"...describes the evolution of an idle bit of gossip in an average American community with considerable freshness and candor..."
|With Nancy Carroll and Edward Woods.|
Hot Saturday - Review is taken from 'The Films of Cary Grant' by Donald Deschner (1973):
"Small-town tongues are wagging and small-town eyes are watching that Brock girl from behind the drawn shades. Hot Saturday, which is from Harvey Ferguson's novel, describes the evolution of an idle bit of gossip in an average American community with considerable freshness and candor, and in the main manages to survive a meandering script and some uneventful writing. Nancy Carroll, as the girl caught in the net of malicious gossip, gives a lifelike portrayal; and she is acutely touching in the final episodes as she searches frantically for someone who will understand and believe her. The denouement is unintentionally ambiguous, and a rather startling conclusion at that; for the girl runs of with the notorious libertine to a marriage in New York which, if one is to believe all the things people say about Romer Sheffield, will be merely theoretical.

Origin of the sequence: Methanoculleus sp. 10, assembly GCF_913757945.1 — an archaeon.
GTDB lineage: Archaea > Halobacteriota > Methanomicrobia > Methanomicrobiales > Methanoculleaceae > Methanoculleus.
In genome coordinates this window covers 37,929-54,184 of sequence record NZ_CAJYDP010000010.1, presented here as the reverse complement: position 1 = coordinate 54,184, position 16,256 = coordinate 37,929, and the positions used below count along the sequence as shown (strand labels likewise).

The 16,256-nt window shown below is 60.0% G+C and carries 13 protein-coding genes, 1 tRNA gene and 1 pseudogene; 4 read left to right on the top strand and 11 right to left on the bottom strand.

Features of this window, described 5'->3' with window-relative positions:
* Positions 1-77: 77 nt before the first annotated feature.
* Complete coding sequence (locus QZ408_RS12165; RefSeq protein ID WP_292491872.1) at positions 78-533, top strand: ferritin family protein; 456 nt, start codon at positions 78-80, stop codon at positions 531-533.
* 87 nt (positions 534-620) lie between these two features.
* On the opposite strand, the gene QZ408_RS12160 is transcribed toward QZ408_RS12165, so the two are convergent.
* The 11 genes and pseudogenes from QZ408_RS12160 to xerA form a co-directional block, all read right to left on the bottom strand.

The title suggests the social activities of the young people on their day off, the dancing, cheap liquor and furtive amour with which they escape once a week from their routine labors. Some may raise the criticism that the behavior in Hot Saturday is more typical of the years the novel appeared - than of the present.
Ruth Brock, on this particular "hot Saturday", accompanies the crowd to Sheffield's place in the country. Her young man, resenting Sheffield's attentions to the girl, quarrels with her. When she is left alone in the millionaire's house for a few hours and arrives home in his car, the gossip-mongers go to work with a relish. The accumulation of outraged virtues results in Ruth's dismissal from the bank and a violent scene at home. Even her gentle, understanding sweetheart of school days turns against her.
Edward Woods, as the malicious and resentful escort, gives the most satisfactory performance in support of Miss Carroll. Cary Grant is a nonchalant young libertine as Sheffield, and Randolph Scott is solidly virtuous as the boyhood sweetheart.
- Mordaunt Hall, The New York Times
|New Artwork by Rebekah Hawley at Studio36 -|
Number 6 - Hot Saturday (Lobby Card Style)
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